Vatican II: “21. . . . For the liturgy is made up of immutable elements divinely instituted, and of elements subject to change. These not only may but ought to be changed with the passage of time if they have suffered from the intrusion of anything out of harmony with the inner nature of the liturgy or have become unsuited to it.

    “23. That sound tradition may be retained, and yet the way remain open to
    legitimate progress careful investigation is always to be made into each part of
    the liturgy which is to be revised.

    And does Vatican II reverse liturgical power to the Pope? Not all of it.

    “54. In Masses which are celebrated with the people, a suitable place may be
    allotted to their mother tongue. This is to apply in the first place to the
    readings and “the common prayer,” but also, as local conditions may warrant, to
    those parts which pertain to the people, according to the norm laid down in Art.
    36 of this Constitution.

    “Nevertheless steps should be taken so that the faithful may also be able to
    say or to sing together in Latin those parts of the Ordinary of the Mass which
    pertain to them.”

    Article 36 gives great discretionary power to each local bishop. (Which is why Masses with any Latin are in such a distinct minority.)

    And take a look around your church at the posters, banners, and displays.

    ” 124. Bishops should be careful to ensure that works of art which are repugnant to faith, morals, and Christian piety, and which offend true religious sense either by
    depraved forms or through lack of artistic merit or because of mediocrity or pretense, be removed from the house of God and from other sacred places.”

    And what about music?

    “112. The musical tradition of the universal Church is a treasure of inestimable value, greater even than that of any other art. The main reason for this pre-eminence is that, as sacred song united to the words, it forms a necessary or integral part of the solemn liturgy.

    116. The Church acknowledges Gregorian chant as specially suited to the Roman
    liturgy: therefore, other things being equal, it should be given pride of place in liturgical services.

    “But other kinds of sacred music, especially polyphony, are by no means
    excluded from liturgical celebrations, so long as they accord with the spirit of
    the liturgical action, as laid down in Art. 30.”

    I’m sorry, but I’ve heard enough of “One Bread, One Body,” to make it insufferable, close to torture. Where is sacred music when it’s needed?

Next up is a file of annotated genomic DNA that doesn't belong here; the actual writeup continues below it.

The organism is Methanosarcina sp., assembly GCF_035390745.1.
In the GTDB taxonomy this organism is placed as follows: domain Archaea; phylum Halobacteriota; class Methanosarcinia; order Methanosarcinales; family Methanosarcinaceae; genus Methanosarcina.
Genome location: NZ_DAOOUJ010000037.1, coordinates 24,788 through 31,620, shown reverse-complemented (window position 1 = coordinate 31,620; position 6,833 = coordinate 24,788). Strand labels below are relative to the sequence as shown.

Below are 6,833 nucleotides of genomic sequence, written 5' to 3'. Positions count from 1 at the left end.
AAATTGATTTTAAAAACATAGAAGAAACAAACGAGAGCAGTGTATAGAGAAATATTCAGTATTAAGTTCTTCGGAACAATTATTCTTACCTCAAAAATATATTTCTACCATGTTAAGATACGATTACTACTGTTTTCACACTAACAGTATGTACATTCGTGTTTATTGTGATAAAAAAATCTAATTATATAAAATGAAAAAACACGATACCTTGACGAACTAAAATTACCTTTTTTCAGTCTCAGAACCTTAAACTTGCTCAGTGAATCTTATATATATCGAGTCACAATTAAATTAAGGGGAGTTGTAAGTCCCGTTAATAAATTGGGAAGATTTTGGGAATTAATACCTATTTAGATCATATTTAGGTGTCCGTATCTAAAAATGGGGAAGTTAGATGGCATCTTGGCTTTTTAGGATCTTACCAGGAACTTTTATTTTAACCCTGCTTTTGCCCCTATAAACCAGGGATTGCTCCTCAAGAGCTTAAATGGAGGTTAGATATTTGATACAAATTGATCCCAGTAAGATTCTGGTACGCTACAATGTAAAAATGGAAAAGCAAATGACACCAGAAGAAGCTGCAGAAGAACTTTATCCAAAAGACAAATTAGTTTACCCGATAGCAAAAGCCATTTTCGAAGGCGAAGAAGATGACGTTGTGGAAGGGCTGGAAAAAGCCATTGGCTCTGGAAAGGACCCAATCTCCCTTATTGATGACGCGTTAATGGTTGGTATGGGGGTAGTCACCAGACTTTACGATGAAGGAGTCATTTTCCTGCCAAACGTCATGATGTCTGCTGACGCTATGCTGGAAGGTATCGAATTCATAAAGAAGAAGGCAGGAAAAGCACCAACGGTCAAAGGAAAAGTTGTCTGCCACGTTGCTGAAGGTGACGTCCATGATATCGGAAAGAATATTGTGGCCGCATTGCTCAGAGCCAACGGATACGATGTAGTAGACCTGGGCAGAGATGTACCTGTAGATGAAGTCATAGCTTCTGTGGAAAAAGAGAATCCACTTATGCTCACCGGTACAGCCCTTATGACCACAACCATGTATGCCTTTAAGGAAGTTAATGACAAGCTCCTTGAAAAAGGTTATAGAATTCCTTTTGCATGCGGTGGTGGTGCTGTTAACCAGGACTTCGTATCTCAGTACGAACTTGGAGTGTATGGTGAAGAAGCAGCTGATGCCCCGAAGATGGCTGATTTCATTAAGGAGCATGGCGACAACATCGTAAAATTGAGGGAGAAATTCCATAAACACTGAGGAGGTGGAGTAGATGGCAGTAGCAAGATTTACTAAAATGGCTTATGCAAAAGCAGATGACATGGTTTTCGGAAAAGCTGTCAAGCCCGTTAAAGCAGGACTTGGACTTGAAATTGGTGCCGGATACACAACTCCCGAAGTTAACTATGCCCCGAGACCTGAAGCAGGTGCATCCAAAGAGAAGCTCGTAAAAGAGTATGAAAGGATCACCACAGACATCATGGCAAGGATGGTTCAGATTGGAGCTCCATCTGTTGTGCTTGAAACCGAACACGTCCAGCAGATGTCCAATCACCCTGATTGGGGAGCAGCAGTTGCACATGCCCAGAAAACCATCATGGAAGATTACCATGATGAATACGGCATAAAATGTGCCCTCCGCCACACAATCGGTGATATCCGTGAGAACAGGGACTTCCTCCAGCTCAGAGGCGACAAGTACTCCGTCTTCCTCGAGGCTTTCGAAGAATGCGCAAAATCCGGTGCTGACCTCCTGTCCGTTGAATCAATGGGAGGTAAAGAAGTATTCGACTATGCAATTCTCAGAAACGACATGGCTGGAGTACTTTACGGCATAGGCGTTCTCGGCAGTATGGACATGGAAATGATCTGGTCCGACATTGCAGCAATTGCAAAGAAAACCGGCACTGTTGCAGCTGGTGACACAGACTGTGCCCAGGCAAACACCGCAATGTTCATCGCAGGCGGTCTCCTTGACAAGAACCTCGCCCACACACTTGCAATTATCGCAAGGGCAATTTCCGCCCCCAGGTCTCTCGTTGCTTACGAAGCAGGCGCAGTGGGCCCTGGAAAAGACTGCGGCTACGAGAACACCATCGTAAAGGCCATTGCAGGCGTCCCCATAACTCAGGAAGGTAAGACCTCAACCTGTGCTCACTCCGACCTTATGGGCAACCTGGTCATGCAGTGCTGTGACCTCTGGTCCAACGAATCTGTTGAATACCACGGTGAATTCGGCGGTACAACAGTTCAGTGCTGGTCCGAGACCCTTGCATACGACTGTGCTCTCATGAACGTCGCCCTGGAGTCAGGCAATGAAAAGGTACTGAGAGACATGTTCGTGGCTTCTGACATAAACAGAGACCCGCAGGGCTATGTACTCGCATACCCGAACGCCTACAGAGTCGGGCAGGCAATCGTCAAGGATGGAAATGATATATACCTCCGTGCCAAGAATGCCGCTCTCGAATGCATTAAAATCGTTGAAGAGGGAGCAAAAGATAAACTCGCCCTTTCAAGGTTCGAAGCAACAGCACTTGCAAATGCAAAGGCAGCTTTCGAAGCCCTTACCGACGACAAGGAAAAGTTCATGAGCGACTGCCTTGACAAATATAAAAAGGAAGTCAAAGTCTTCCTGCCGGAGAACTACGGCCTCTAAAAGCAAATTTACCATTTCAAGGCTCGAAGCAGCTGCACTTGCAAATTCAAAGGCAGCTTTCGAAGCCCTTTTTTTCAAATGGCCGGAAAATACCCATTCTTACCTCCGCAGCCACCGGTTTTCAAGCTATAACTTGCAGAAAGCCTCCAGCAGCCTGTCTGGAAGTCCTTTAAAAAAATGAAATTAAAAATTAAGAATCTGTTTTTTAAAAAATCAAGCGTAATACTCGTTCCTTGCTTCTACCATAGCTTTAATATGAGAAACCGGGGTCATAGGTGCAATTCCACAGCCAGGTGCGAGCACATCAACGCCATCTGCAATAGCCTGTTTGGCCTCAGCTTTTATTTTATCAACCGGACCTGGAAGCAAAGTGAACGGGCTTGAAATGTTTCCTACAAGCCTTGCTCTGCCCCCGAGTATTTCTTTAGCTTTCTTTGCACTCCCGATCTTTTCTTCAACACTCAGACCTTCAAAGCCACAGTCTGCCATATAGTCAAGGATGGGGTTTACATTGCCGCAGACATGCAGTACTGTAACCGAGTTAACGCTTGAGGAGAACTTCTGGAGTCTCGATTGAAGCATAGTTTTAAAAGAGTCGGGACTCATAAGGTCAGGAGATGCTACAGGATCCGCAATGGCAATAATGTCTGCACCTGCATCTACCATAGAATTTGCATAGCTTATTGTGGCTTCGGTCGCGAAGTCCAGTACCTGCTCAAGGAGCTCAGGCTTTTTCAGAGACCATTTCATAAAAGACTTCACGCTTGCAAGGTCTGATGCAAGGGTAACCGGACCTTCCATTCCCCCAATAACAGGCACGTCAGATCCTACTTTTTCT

So, Your Holiness, it seems as though the “reform” can be reformed, at least if you’re interested in following Vatican II, and it some cases it’s in desperate need of it. Further, individual bishops can bring about the change.

    But maybe Pope Francis is saying that the changes brought about by those claiming to follow the spirit of Vatican II can never be changed and must be accepted under the full weight of the Magesterium. If that’s the case, we have another BIG problem.

  • Charles C.

    From the National Catholic Register:

    In March this year, Cardinal Robert Sarah, prefect of the Congregation for Divine Worship and the Discipline of the Sacraments, decried what has transpired since the Council.

    “Certainly, some fine initiatives were taken” to promote “greater active participation” and to bring about “progress day by day in the Christian life of the faithful,” he said in a speech given in Germany.

    But he added that we “cannot close our eyes to the disaster, the devastation and the schism that the modern promoters of a living liturgy caused by remodeling the Church’s liturgy according to their ideas.

    “They forgot that the liturgical act is not just a prayer, but also and above all a mystery in which something is accomplished for us that we cannot fully understand but that we must accept and receive in faith, love, obedience and adoring silence,” he said.

    The cardinal called for a recognition of “the serious and profound crisis” which, since the Council, has affected the liturgy by placing man and not God at the center of worship.

    Last year, Cardinal Sarah asked all priests to return “as soon as possible” to celebrating Mass ad orientem, facing east rather than towards the congregation, as Mass was celebrated before the Council reforms.